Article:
One of the sad realities is that there are people who choose to consistently speed excessively and flaunt traffic laws egregiously. Photo radar/red light cameras are usually not effective in changing the behaviour of these individuals which is why we need to continue to have traditional officers who are able to catch and bring the full weight of the law to bear (fines, suspension, jail).

So there's where I stand...for now. So far the stats have shown that through a combination of tools, we've been able to curb the number of collisions.  Council will continue to monitor the effectiveness of the program and make changes where needed. I welcome any feedback you have on this topic.


Selection of Studies
Alberta Transportation
City of Winnipeg
City of Medicine Hat
Texas Transportation Institute

Blogs/Articles of Interest
City of Edmonton
Global on Red Light Cameras
Article on US Red Light Cameras

Saturday, November 21, 2015

More Police, Bear Creek Pool, and others - Budget 2016

 Council concluded budget talks for the 2016-18 budget. While the bulk of the budget was set at last year's four-year budget, every November Council reviews the budget and makes changes where desired.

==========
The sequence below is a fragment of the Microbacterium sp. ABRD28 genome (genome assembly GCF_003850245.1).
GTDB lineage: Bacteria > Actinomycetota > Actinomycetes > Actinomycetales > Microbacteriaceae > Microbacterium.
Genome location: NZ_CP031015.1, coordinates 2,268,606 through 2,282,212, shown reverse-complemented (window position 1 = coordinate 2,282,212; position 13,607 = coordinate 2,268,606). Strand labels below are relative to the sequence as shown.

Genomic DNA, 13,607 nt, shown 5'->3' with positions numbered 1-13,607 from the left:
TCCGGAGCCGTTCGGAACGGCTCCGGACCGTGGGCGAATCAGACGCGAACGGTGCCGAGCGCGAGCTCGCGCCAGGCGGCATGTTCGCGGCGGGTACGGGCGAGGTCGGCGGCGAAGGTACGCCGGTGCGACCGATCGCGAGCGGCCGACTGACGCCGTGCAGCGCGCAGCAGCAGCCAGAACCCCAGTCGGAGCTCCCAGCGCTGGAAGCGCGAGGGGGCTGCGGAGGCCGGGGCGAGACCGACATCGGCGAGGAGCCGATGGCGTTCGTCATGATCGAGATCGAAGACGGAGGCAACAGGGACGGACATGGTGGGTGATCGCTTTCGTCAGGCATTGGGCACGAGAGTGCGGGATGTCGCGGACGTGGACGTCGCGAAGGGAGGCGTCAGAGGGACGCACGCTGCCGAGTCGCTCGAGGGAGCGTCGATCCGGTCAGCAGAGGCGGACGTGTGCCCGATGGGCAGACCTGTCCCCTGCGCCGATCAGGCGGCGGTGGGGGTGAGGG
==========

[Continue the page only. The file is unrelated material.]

As most of the budget was set last year, you can read my blog on last year's budget decisions here and see what went into my decision to vote against it.

This year was a tougher budget year as growth in tax assessment grew even less than our conservative estimates. A number of difficult decisions were made and in the end the tax increase was reduced to what was planned last year.

We were able to invest in a number of projects that will improve the quality of life of GP residents. Below is a number of the decisions that were made and how I voted:

The Leisure Centre Pool

Council voted to remove the remaining $5 million that was allocated to the Leisure Centre and invest it in other projects this budget year. In the Spring, Council will be presented with a Recreation Master plan that was developed with the County. This plan will advise regional municipalities on when we should begin planning for another indoor aquatics facility.

More Police Resources
$1.1 million - Supported
Given crime trends in the region, local police authorities requested additional resources to compliment the additional 12 officers that were budgeted for last year. In an 8-1 decision, Council voted to have an extra 5 officers budgeted for. These officers will be dedicated to a Drug Enforcement Unit. An additional 5 municipal staff will also be hired for administrative support, data entry, and analytics so that officers can spend more time in the field.